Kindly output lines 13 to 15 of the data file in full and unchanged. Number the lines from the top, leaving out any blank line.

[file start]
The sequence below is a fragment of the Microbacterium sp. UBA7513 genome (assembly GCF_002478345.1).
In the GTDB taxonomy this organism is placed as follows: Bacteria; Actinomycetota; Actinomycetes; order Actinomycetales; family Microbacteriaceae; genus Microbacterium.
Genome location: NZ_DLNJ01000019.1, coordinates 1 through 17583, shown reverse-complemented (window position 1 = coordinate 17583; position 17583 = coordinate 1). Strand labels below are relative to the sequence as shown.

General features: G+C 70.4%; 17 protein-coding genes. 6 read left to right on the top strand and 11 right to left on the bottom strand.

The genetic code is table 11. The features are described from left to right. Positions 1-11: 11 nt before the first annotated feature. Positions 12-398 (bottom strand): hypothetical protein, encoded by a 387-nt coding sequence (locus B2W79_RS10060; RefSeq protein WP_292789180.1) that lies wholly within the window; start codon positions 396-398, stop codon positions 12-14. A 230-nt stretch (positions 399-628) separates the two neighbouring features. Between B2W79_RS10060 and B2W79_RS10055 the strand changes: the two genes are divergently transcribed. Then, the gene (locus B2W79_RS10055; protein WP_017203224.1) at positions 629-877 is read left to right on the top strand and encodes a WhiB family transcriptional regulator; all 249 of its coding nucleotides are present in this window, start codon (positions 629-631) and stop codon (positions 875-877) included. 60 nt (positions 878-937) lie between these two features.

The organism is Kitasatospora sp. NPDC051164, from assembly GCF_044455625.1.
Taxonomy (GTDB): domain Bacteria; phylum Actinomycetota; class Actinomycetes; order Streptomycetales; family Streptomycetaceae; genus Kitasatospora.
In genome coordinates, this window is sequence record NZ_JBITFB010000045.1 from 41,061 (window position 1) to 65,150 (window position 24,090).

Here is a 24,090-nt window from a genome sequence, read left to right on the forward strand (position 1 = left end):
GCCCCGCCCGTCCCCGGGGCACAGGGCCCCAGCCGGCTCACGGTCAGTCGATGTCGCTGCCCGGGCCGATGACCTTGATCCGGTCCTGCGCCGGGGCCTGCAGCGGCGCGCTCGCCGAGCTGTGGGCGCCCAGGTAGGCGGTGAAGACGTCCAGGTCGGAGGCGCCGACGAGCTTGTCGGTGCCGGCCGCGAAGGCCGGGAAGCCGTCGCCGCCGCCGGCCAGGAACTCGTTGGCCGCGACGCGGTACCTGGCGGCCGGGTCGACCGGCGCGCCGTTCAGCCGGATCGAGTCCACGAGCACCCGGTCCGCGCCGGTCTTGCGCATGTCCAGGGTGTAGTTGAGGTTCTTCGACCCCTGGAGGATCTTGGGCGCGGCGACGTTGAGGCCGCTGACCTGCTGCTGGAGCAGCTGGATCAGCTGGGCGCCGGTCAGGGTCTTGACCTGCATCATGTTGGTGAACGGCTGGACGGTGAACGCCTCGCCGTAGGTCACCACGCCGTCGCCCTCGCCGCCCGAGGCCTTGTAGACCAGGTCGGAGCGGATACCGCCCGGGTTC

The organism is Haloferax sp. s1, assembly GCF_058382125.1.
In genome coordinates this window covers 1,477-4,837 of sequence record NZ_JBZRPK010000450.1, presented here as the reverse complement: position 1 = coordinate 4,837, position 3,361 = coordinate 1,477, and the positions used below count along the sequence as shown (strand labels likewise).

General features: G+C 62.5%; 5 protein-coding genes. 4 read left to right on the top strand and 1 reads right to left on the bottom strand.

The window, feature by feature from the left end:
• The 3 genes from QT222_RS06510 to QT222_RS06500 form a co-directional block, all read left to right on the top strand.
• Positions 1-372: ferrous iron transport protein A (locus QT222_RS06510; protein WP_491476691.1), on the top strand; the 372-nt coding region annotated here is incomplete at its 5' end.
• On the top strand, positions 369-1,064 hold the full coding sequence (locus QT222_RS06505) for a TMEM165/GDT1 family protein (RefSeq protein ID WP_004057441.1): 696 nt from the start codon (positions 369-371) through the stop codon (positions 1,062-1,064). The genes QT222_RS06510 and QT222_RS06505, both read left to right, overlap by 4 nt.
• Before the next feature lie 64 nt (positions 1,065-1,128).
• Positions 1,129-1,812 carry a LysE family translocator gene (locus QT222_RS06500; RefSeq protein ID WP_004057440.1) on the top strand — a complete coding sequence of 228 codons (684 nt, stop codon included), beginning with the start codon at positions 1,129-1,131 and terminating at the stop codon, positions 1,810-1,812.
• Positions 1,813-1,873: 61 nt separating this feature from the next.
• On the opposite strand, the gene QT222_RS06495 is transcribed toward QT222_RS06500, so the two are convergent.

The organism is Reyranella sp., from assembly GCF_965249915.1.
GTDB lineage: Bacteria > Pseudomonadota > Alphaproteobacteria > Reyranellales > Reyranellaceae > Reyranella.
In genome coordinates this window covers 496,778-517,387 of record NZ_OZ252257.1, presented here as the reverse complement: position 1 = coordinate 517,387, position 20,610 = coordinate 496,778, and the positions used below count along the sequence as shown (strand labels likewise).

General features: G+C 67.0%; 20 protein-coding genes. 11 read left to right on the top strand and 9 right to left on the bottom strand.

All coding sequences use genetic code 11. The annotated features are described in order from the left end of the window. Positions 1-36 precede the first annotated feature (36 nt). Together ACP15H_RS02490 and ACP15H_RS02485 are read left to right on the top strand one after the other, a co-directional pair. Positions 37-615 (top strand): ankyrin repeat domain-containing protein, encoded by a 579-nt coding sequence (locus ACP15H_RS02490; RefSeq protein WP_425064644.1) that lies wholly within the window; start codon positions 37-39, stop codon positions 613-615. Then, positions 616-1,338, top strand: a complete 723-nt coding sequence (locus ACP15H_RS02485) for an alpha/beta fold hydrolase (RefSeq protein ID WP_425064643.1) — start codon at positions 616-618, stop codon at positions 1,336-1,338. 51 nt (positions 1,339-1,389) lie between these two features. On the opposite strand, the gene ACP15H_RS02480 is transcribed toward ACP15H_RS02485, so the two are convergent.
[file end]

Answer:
General features: G+C 62.5%; 5 protein-coding genes. 4 read left to right on the top strand and 1 reads right to left on the bottom strand.

The window, feature by feature from the left end:
• The 3 genes from QT222_RS06510 to QT222_RS06500 form a co-directional block, all read left to right on the top strand.